People & Human Resources

Design for behaviour that’s more Mardi Gras than military parade

Bri Williams /

Military precision is the exception, not the rule

Have you ever seen footage of a military parade on TV? Hundreds of soldiers marching in unison, stopping and about-facing with precision in response to a few brief, crisp commands. I find it fascinating, and I’ve finally worked out why.

It’s exceptional.

I don’t mean exceptional in its quality, though it is, I mean that this kind of behaviour is the exception. It’s just not how people naturally behave.

So why do we run our businesses and our lives thinking it is?

 

We’ve been doing it wrong

 

Military parades are a display of solidarity and strength, designed to show the unit’s discipline and that no one person is more important than another. And guess what? It takes years and years of practice and to behave like that, and even then, soldiers who are not on parade don’t walk and act that way.

It’s a bit like how we’ve been conditioned to try and get people to change their behaviour.  

  • Give them instructions and wait for them to fall into line. “This is what I do, now buy”.
  • Assume that it’s just a matter of discipline and pointing out right and wrong will be enough. “It’s not difficult (…to save money, lose weight, leave your job). You have to try harder.”
  • Expect they’ll be happy to be part of a pack. “Everyone else does it this way so it’s just the way you’ll have to as well.”

In other words, we’ve relied on some flawed assumptions about behaviour. No wonder we’ve had a tough time convincing customers, staff, stakeholders and suppliers to do what we want.

The truth is people don’t like to be treated as a number.

The truth is it’s less a matter of discipline and more a question of designing the environment to support change.

The truth is that knowing and doing are very different, and a rational argument very rarely influences action.

 

How to get it right

 

When it comes to influencing others, we need to think more Mardi Gras than military parade. Around the world Mardi Gras parades are celebrations of culture, humanity and life, and as such provide insights into how we should think about behaviour.

Recognise tribes

Instead of treating our target market as a homogenous mass we need to think about the tribes within – the people with whom they identify – and how they will want to express what makes them different. In my business for instance, I need to think about how the problems accountants face when influencing clients are different to retailers. While the behavioural principles underpinning a solution might be the same, the solution needs to be tailored to that tribe.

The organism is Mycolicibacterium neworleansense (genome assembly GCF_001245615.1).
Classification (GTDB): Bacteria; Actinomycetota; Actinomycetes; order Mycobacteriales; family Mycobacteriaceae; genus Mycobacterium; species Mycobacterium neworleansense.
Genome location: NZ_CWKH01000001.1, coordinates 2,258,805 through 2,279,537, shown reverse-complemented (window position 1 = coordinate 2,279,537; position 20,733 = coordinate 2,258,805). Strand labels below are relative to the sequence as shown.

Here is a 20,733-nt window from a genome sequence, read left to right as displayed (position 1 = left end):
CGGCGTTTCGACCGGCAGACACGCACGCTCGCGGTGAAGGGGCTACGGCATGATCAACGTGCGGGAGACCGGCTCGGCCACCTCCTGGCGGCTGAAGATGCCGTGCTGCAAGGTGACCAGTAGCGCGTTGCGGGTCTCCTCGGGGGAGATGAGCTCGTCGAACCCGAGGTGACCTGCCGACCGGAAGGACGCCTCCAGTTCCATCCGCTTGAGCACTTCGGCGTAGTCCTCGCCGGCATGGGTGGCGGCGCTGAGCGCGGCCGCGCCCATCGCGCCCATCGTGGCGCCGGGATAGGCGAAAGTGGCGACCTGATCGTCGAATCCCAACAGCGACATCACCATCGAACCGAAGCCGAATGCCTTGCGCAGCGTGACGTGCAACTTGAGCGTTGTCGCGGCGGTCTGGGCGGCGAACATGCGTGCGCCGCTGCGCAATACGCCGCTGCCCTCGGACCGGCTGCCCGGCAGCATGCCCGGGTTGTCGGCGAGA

Acknowledge individuality 

The uniqueness of individuals is on display at Mardi Gras as people shimmy down the road in their version of costume. People want their uniqueness to be acknowledged. It can be as small as addressing people by name in an email or on the phone, or as large as personalising a Prada, but people need to be given the opportunity to be seen and heard.

Move toward something 

Progress is an innate drive, and people want to feel they are moving towards something. Where a military parade seems to go around in circles before dissipating (remind you of business meetings?), Mardi Gras parades move towards a destination. You need to get clear on where the person you are trying to influence wants to go – their objectives – so you can formulate a pathway to get them there. Funnily enough this is a lot of what I do with websites – clarify the pathway for the visitor.

Structure within chaos

Unlike a military parade, life is not static, and you can’t control all conditions. It means that one week your marketing campaign might dazzle, and the next it might flop and you can’t work out why. Which is the reason behavioural economics offers so much upside – it reduces uncertainty because you can build a website, campaign or interaction around behavioural principles that are, in fact, constant. Indeed, Dan Ariely captured this potential beautifully when he called his book Predictably Irrational, and by building your business around science-based insights into real behaviour you are providing structure within the chaos.

So when next you come across vision of a military parade, remind yourself that this rigidity is unnatural and that barking commands like “Buy now!” and “Do this!” is not the path to success. Instead, think of Mardi Gras with colour, energy, diversity, music and emotion because that’s the world we really live in.

Bri Williams runs People Patterns, a consultancy specialising in the application of behavioural economics to everyday business issues.

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Bri Williams

Bri Williams is a leading behavioural specialist who deletes all buying hesitation and maximises every dollar of your marketing spend by applying behavioural economics to the patterns of buying behaviour. She also maximises personal effectiveness by helping people take control of their habits. More at www.briwilliams.com.au.

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